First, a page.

The pilasters around the recesses are small at the bottom, but wide at the top, and the capitals, too, are smaller than the pilasters themselves. A true reversal of what seemed logical and custom. Below the frame of these recesses, we see elements like a regula with guttae. These elements were used in the Doric order beneath the pediment or below a frieze. Buonarroti used this parts of the Doric order entirely outside of prevalent principles and he placed them, as it were, like consoles beneath the bases of the pilasters. The triangular pediment above the door towards the reading room also did not live up to tradition. The pediment is broken through on the bottom and is pushed together at both of the ascending slanted sides. The four walls exhibit more of an organic unity than the four planes that are just put together at the corners, like we see at the Baptistery in Florence. The walls seem to slip into each other seamlessly. Still, the volute-shaped consoles in the corners clearly do not seem like ‘close friends’. The two consoles are colliding, and are intertwined in such a way that overall it looks rather messyen.170
Staircase in the ricetto: a rather oversized piece of furniture
The staircase in the hall is a true ‘piece of furniture’ and takes up most of the space. Originally, Buonarroti intended to make a wooden stairs; one made of a fine walnut. This materials fits nicely with the wood used for the benches and lecterns in the library. Walnut provides a nice contrast with the white plastered walls and the grey-blue pietra serena. In one of his first design drawings from 1524, Michelangelo shows he intended to use an entirely different staircase.
|Michelangelo design drawing staircase
Two stairs leading up along the side walls, convening in front of the entrance. A perfectly logical and functional approach. This design was based on the stairs that Giuliano da Sangallo designed for the villa of the Medici in Poggio a Caiano.
|staircase as furniture map with dimensions|
When Michelangelo leaves Florence for good in 1535, he does not produce the final design for the staircase until he is in Rome. In 1555, he writes a letter to Vasari, saying:
|‘Messer Giorgio [Teg: Vasari], dear friend: As regards the staircase for the Library, of which I have heard so much, believe me, if I were able to remember what I proposed to do with it no entreaties would have been necessary. I recall a certain staircase, as it were in a dream, but I do not think it is exactly what I thought of then, because it is a clumsy affair, as I recall it. However, I will here describe it.
Thus, if you take a number of oval boxes, each a palmo in depth, but not of the same length and breadth; first place the largest upon the paved floor as far distant from the door in the wall as you require, according to whether the staircase is to be shallow or steep; upon this place another, which should be as much smaller in each direction [..] the size to which the last step is reduced should equal the width of the door opening. The aforesaid section of the oval staircase should have, as it were, two wings, one on each side and one on the other, the steps of which should correspond to the others, but should be straight, not oval; these being for the servants and the middle for the master .. I’ writing nonsense, but I know very well that you and Messer Bartolommeo [Ammanati] will make something of it.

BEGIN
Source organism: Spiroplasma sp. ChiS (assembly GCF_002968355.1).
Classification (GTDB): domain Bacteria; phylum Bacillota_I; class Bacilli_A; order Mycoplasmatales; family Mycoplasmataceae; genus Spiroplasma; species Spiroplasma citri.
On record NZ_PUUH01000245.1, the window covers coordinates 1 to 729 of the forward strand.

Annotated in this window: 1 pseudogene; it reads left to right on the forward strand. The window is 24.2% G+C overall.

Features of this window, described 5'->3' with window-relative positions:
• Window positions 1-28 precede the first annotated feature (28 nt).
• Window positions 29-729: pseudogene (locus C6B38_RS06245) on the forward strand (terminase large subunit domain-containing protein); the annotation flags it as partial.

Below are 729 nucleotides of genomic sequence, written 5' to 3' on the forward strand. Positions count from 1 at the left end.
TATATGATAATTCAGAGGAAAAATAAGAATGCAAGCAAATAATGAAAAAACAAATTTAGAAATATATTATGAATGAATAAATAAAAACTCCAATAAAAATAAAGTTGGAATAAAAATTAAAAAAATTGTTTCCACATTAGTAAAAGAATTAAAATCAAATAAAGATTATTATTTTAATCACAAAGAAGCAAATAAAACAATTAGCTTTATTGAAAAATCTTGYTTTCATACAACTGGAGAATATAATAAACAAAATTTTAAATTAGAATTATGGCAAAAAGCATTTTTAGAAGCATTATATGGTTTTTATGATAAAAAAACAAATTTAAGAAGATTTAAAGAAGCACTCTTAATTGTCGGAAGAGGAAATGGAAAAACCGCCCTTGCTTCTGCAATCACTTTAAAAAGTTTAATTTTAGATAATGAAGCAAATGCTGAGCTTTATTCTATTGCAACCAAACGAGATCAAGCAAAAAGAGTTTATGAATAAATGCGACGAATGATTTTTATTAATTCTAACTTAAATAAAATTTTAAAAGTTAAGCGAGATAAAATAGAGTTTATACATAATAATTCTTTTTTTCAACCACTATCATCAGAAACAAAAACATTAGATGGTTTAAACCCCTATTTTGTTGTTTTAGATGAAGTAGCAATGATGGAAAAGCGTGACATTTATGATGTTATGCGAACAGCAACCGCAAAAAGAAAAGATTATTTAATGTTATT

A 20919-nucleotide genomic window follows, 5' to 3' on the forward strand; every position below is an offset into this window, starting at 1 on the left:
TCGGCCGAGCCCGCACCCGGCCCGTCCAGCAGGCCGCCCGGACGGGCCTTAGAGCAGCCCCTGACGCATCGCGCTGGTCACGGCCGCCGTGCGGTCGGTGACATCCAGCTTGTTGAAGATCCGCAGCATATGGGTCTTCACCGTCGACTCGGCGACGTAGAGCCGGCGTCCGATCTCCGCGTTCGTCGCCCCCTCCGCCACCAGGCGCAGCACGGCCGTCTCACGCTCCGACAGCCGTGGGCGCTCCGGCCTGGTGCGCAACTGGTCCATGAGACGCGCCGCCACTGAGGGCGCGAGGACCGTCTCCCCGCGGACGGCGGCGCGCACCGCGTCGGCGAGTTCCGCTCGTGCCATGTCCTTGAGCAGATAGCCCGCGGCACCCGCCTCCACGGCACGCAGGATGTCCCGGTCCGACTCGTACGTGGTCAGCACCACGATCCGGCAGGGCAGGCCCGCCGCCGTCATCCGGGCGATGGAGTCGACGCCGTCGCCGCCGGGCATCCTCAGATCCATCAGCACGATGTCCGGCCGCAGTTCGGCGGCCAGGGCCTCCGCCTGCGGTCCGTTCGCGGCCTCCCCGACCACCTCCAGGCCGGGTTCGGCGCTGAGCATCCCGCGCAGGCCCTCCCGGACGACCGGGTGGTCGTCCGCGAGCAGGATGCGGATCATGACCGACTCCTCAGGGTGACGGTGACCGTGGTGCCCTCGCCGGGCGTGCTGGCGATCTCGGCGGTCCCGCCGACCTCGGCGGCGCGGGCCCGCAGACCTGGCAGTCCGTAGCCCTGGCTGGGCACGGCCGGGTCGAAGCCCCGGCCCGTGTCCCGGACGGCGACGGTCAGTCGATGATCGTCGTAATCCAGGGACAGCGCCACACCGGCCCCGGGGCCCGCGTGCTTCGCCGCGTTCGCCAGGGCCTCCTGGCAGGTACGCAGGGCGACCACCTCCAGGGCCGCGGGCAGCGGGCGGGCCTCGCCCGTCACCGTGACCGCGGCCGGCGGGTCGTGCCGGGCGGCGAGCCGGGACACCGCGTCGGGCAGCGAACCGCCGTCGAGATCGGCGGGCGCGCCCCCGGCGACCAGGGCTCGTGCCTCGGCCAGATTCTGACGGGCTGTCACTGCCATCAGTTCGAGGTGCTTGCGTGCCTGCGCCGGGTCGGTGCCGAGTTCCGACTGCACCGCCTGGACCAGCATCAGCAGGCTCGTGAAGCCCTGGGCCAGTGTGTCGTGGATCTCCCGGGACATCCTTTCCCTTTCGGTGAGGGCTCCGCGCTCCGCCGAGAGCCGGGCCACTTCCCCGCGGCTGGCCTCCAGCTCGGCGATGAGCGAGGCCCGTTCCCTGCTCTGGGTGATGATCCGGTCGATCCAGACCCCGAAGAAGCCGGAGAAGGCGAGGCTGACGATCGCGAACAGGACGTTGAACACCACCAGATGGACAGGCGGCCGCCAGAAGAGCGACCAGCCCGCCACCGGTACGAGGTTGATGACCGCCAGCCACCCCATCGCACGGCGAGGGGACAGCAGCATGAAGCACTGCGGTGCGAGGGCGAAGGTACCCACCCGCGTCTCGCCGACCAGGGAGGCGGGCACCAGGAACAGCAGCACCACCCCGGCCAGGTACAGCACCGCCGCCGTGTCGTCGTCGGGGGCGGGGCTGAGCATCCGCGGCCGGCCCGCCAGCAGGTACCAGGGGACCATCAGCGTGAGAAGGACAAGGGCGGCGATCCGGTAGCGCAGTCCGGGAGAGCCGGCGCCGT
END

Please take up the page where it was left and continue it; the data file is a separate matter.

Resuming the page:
Michelangelo wrote. Cited from: Howard Hibbard, ‘Michelangelo’, Penguin Books, London, 1978 (reprinted 1992) p. 217-218.
Four years later, from Rome, Michelangelo submitted another model with the instructions to build the entrance. Ammanati constructed the staircase between 1558 and 1559 after the model by Buonarroti. However, he refrained from using walnut, but instead used marble. The strong vaults below the ricetto allowed for virtually any design in contrary to the walls of the hall itself. The staircase is very reminiscent of a large sculpture. For instance, the ‘two wings’ on each side are redundant. The centre-most entrance is wide enough for multiple people. Furthermore, the two outer-most steps come together exactly where the centre-most step leads, in front of the entrance door to the reading room. The space of the hall gives off a peculiar, nearly claustrophobic vibe: it is like a compacted space that is bounding upwards like a narrow tube. The stairs, on the other hand, are like a lava stream that is coming straight for you. This effect is again amplified by the round steps that culminate in round, protruding shapes at its ends. You gain the impression that you are going against the current by walking up the centre-most entrance. The staircase seems to be simultaneously flowing into the space and exerting pressure, in contrast to the walls.
|Ricetto wall of entrance to reading room
Vasari, who first wrote about the liberties that Michelangelo enjoyed for his New Sacristy, is even more excited about what Buonarroti is demonstrating in his library. He writes:
|‘And even more did he demonstrate and seek to make known such a method afterwards in the library of S. Lorenzo, at the same place; in the beautiful distribution of the windows, in the pattern of the ceiling, and in the marvellous entrance of the vestibule. Nor was there ever seen a more resolute grace, both in the whole and in the parts, as in the consoles, tabernacles, and cornices, nor any staircase more commodious; in which last he made such bizarre breaks in the outlines of the steps, and departed so much from the common use of others, that everyone was amazed.’|
Giorgio Vasari, ‘De Levens van de grootste schilders, beeldhouwers en architecten Van Cimabue tot Giorgione’, Contact, Amsterdam, 1990 part II p. 231 (oorspronkelijke uitgave 1568).
Jacob Burckhardt poke of an ‘unfathomable prank by the master architect’ by which he meant the quiet library room and the hallwayl.171 These ‘pranks’, or what Vasari describes as a strong deviation from ‘what was custom’, were the prelude to a new movement in art: Mannerism. Michelangelo Buonarroti not only announced this new style in architecture, but also in sculpting and painting,